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    For me, this kind of music is simply much too fake, stale and shallow, to be taken serious.

    If its goal or at least indirect aim, were "to raise mainstream interest in some Germanic themes", then it fails majorly at it. Because, in Germany, this kind of music is certainly only listened to by people over the age of 70, which are already traditional anyway and quite irrelevant for political change.

    A better way to attract people to traditional themes, would be via Neofolk or generally medieval themed groups(though not those of the ridiculous kind), in my opinion.

    For example:



    Jännerwein is a brilliant new Folkband from the breathtaking Salzburg countryside around the mount Untersberg, the myserious home of Sturmpercht. They play their very own style, a mix of oldschool Folkmusic and NeoFolk with some Martial rhythms, many Alpine-Folk and even some medieval elements.
    Jännerwein use many traditional alpine instruments, as harmonica, bells, marchial-drums, flutes, lyra and violins, but they also use a few electronics and they create a warm and heimish atmosphere in all their songs.
    Although they come from the same region and have a similar musical background as Sturmpercht, Jännerwein are somehow quite different, because they are more serious with their ancient, sad lyrics about holy (often christian) rituals and mysteries from the central european Alps.
    Another way would be via groups professionally singing real old folk songs in a non-ridiculous way:

    And the day they sold us out, Our hearts grew cold
    'Cause we were never asked, No brother, we were told!
    What do they know of Europe, Who only Europe know?



    Ancient DNA: List of All Studies analyzing DNA of Ancient Tribes and Ethnicities(post-2010)


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    It's better for youth to sing and listen to this kind music than to hip hop and rap, but it spreads the Bavarian stereotype, too much for my taste.

    I guess Bavarian regionalism has become politically correct, as the only expression of "acceptable" heritage.

    When you mix music with PCness, the result becomes this:

    Takeo Ischi - New Bibi Hendl (Chicken Yodeling)



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    I don't think it's "shallow".

    Young women learning to play the accordion and singing in their accent or dialect, it's more than you can expect from a woman nowadays.

    As long as it's not politically correct or plainly ridiculous (like the Japanese chicken man), I think the music is fine.

    Ok, their dress might be modern, but perhaps that's the intention, to be more modern than traditional folk music.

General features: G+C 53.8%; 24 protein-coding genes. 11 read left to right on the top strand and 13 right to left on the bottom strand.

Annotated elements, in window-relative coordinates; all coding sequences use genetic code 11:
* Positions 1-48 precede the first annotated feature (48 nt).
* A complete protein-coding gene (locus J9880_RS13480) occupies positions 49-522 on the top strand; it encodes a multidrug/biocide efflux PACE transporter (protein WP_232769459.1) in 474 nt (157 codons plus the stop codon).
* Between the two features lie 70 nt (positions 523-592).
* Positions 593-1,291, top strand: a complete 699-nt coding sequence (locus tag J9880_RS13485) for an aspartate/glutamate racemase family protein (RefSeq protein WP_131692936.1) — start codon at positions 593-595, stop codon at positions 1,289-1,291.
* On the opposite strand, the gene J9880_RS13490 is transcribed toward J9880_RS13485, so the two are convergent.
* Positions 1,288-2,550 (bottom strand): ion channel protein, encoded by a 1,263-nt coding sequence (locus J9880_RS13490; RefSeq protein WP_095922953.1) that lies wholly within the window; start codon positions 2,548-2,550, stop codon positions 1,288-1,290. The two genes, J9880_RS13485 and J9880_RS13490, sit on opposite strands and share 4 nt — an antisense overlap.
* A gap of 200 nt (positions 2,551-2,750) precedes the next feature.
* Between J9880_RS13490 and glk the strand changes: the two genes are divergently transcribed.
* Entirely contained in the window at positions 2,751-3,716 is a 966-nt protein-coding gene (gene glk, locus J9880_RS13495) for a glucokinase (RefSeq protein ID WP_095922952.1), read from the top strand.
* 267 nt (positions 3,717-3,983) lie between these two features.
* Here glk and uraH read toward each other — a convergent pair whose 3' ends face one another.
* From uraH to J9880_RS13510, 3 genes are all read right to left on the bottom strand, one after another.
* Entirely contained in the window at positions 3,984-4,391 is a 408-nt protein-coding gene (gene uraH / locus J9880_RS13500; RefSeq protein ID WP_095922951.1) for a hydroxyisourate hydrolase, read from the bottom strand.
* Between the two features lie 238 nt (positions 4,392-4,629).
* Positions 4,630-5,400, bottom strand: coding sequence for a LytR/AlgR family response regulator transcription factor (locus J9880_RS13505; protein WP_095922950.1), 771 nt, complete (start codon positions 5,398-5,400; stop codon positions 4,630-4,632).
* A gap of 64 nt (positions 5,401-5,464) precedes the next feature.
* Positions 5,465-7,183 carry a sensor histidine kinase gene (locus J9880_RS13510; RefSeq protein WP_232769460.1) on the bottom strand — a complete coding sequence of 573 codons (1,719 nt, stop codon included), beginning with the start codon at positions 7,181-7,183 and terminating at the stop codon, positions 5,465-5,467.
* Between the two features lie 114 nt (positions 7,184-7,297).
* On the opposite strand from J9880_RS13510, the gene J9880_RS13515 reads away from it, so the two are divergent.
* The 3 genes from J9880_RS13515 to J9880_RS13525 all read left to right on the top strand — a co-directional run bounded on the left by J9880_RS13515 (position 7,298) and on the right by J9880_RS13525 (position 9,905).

This isn't music you hear on mainstream stations, and the article is correct when it says "commercial broadcasters tend to stay clear of it because it is not very popular with the commercially desirable younger target groups up to 49 years of age,".
    "Tradition doesn't mean holding on to the ashes, it means passing the torch."
    - Thomas Morus (1478-1535)

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    The Grand Prix der Volksmusik used to host such music. It is not traditional folk music but it is folk-like. Some of it tends more towards folksy topics (mountains, countryside, accordions, yodelling, costumes), other mixes the style with Schlager or newer motives and/or incorporates modern instruments (Heino, Dj Ötzi etc). While it is commercial I wouldn't say that it's too mainstream or popular with the youth and young adults. People who enjoy folk music and/or Schlager music may also enjoy this genre, and it's usually these kind of people who listen to it. There are radio and TV stations for this specific genre - Melodie TV, Gute Laune TV, Radio Heimatmelodie, many of them also play folk music.

    According to by Philip V. Bohlman in his book "Focus: Music, Nationalism, and the Making of a New Europe":

    On Saturday nights, from late spring to well into the summer, the television sets in taverns throughout Central Europe are turned to the "Grand Prix der Volksmusik". Even in many traditional taverns, where there has been live folk music entertainment during the week, those who have stopped by for an evening’s entertainment are watching the broadcast with intense interest. The “folk music” of the Grand Prix is neither rural nor urban — say, as one might find it in Bavaria or in Munich — but is cast in a popular vein, with electronic instruments, from guitars to keyboards and drumsets, replacing acoustic traditional instruments. More properly, the music broadcast in the competition belongs to the genres known as volkstümliche Musik (“folk-like music”), which consciously employ folk music but aim for a more popular, even rock-like sound.

    Paradoxically, both folk and rock components are emphasised as much as possible. Each of the ensembles appears in traditional clothing (Trachten), and most songs are performed in dialect, thus emphasizing the local content and style. Lest they seem too local, however, the performers modify their fashion, say, by combining more recent fashions with the Trachten, and they alter the sound of their performance by amplifying the bass and throwing in harmonies and improvisatory techniques with unmistakeable rock references. Repertory and performance style conspire to evoke the local and the international, and in the mix of these extremes is unmistakeable evidence of the nationalist potential of mediated folk and popular music.